In 1989, Chen Hui-chiao fulfilled her ambition to visit France when she spent Christmas there. On that occasion she made a card out of thread, which when opened created a small space on a two dimensional surface. This was so popular that before long people were asking where they could buy it. Having already used thread it occurred to Chen that she could also use of needles to direct the thread more precisely but also as a tool to support the space. Indeed, her decisions as to the selection and application of materials have often developed in this way. Indeed, the "Pin Rose" that has since become synonymous with Chen Hui-chiao actually came about from a similar series of events. Dry roses and needles were always close at hand and Chen came to think that although the flowers themselves were beautiful they seemed to lack something. Roses naturally have thorns, so placing thorns in the petals seemed a little more direct, so Chen took a pin and stuck it in the rose. After finishing one it looked so beautiful she just kept going. Since that time, this formalistic unit has repeatedly appeared in her works, sometimes as a small three dimensional sculpture in its own right, mounted in an acrylic and stainless steel picture frame or spread over the surface of a large glass table and wooden floor to form a spatial installation. Whilst exploring and expanding the use of materials, Chen Hui-chiao has naturally also extended the range of her own work.
Searching for the Right Materials
After getting to know Tsong Pu and the other artists, Chen naturally stopped painting. In response to the debates between these artists and the brand new concepts over which they argued and sought to promote, and even though she sometimes had only the vaguest of understandings, Chen Hui-chiao began to learn more about material applications. In painting, what people most often see are images of a replicated world, such as the use of colors to copy the effect of certain materials or attempts to recreate space in two dimensions. In this context an artist's achievements are often determined by how realistic a work appears. But if one wants to paint a rose then why not directly display a real rose? If one wants to paint space then why not directly create a real space? When the original form or meaning of a material is used and when the re-presented form is no longer restricted to two dimensions, creative freedom and possibilities are greatly enhanced.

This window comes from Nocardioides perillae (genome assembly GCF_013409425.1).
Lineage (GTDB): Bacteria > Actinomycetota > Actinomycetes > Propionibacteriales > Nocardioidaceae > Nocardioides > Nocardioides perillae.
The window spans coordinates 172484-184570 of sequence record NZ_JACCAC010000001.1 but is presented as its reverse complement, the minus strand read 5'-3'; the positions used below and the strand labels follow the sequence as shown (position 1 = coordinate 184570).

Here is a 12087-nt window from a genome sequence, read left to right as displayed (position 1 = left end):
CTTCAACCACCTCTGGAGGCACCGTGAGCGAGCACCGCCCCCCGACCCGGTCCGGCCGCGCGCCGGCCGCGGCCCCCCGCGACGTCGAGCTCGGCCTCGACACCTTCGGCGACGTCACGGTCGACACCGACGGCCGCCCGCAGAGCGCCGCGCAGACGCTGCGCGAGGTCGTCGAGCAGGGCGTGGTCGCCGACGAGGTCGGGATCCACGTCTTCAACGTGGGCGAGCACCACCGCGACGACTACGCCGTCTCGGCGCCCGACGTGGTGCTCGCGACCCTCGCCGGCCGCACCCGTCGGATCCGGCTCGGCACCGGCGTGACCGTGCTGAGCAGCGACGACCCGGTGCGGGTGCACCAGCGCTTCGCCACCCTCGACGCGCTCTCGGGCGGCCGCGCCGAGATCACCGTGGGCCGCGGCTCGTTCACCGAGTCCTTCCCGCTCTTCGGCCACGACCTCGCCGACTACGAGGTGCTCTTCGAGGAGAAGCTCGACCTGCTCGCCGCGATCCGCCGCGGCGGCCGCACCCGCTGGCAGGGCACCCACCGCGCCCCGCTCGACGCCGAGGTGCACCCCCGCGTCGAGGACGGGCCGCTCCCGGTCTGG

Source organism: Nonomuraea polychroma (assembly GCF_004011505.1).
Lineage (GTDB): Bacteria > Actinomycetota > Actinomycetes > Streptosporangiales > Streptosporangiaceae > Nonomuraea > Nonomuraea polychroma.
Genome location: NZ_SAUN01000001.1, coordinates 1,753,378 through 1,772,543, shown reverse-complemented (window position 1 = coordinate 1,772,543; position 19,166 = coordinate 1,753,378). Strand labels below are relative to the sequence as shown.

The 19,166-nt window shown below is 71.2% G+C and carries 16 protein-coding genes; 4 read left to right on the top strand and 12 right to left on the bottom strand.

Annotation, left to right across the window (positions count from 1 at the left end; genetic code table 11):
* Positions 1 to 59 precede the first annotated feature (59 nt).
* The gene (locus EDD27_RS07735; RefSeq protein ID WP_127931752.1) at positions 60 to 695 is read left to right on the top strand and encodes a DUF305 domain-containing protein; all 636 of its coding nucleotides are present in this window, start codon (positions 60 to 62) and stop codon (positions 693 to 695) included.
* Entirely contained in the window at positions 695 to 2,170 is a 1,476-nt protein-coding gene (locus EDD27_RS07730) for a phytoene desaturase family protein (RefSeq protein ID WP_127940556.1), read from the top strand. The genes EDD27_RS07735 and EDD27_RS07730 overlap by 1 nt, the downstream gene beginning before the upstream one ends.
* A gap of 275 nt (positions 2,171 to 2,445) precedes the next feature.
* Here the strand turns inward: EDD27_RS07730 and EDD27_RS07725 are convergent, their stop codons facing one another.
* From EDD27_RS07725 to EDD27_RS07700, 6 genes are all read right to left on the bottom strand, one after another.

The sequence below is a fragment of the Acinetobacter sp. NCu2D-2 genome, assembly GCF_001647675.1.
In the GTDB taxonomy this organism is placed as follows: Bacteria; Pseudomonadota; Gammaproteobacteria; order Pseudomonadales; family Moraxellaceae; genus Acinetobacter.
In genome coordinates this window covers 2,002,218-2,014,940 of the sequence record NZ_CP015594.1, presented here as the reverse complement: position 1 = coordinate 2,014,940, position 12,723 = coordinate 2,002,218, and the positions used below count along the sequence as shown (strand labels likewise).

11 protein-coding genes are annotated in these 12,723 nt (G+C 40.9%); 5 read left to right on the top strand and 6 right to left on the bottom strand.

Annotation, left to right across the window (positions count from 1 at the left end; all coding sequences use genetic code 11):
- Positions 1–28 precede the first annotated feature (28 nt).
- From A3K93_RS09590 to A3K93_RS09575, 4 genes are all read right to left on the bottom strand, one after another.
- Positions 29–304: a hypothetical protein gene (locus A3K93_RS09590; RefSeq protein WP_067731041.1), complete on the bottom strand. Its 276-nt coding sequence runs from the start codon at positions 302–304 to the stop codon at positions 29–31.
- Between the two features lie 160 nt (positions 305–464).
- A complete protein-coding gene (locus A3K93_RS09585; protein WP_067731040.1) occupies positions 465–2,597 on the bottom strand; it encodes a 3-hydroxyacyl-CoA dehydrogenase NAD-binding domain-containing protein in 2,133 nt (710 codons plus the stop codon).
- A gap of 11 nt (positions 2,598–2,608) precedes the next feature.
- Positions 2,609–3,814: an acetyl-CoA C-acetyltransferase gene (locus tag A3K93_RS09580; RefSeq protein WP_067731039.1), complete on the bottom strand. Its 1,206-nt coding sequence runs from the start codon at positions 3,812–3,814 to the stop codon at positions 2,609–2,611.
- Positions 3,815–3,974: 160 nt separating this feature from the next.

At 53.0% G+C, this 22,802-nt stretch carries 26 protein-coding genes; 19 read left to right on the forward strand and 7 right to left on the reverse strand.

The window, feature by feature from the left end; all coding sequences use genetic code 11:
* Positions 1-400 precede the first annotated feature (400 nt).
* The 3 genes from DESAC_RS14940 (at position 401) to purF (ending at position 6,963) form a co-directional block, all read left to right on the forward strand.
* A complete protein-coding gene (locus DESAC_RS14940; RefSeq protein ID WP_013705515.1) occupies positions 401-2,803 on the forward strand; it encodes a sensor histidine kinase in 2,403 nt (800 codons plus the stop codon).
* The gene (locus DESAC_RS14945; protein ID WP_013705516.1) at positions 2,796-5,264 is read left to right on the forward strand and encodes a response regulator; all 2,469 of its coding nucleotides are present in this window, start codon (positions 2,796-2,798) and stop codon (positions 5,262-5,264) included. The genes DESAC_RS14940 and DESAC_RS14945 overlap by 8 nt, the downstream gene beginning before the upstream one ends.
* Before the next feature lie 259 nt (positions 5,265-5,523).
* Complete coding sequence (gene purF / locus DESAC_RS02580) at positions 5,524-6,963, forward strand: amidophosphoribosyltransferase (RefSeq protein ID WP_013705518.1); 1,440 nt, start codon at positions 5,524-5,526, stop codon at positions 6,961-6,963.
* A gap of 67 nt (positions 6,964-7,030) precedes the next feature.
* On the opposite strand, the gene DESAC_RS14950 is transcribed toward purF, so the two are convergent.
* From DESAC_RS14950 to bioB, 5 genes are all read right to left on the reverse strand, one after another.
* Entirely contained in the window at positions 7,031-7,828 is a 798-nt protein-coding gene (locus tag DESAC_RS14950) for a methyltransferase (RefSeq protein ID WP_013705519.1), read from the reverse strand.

If we look at the development of Chen's own distinctive style, then what is noticeable is the way in which she often discusses the selection, combination or mixed use of materials. Clearly in her work materials are no longer just a medium or tool, but rather serve as important content in their own right. In addition, the chance meeting of different materials is an attempt to re-present not a segment of the real world but rather an emotional state or need. Such pieces are neither real nor unreal, which perhaps makes them closer to a "dream state." As one explores this magical arena there are relatively few rational choices to be made as opposed to interlocking direct views and experiences.
In Chen Hui-chiao's art the frequent appearance of needles and thread were originally fixed in pulp. Gradually, the artist came to the conclusion that the feel created by paper was not exactly what she was looking for. That started her search for a better suited material and prompted a change to cotton. In the piece "Silent Light", Chen expresses hidden needles, so that when inserted into the cotton the needles are almost invisible without looking very carefully. She used the "golden point" of a syringe needle as an allusion and fine silver thread wrapped around the upper part of the cotton, the texture of the fiber corresponding to the other materials. Finally, by making use of the in which a syringe needle and silver thread refracts light the artist realizes the ultimate combination of elements. At this juncture, Chen actively seeks more coordinated visual images, but also allows a focused sense of pain take hold in the consciousness of viewers.
By 1997, Chen decided that she had pretty much done everything that could be done with needles and began to consider different possibilities, including an attempt to replicate needles. This involved using an electric embroidery machine to embroider needles into a piece of soft cotton flannel, which was then mounted as a two dimensional work - the three pieces "Future is a Drop of Water in Your Eyes" "Raining, Chasing Rain, Falling Rain"and "Sound Falling." The entire work used thread but visually speaking what viewers saw were needles and image needles made from real needles. Looking back and forth the work is infused with a repeated dialectic between visual appearance and meaning.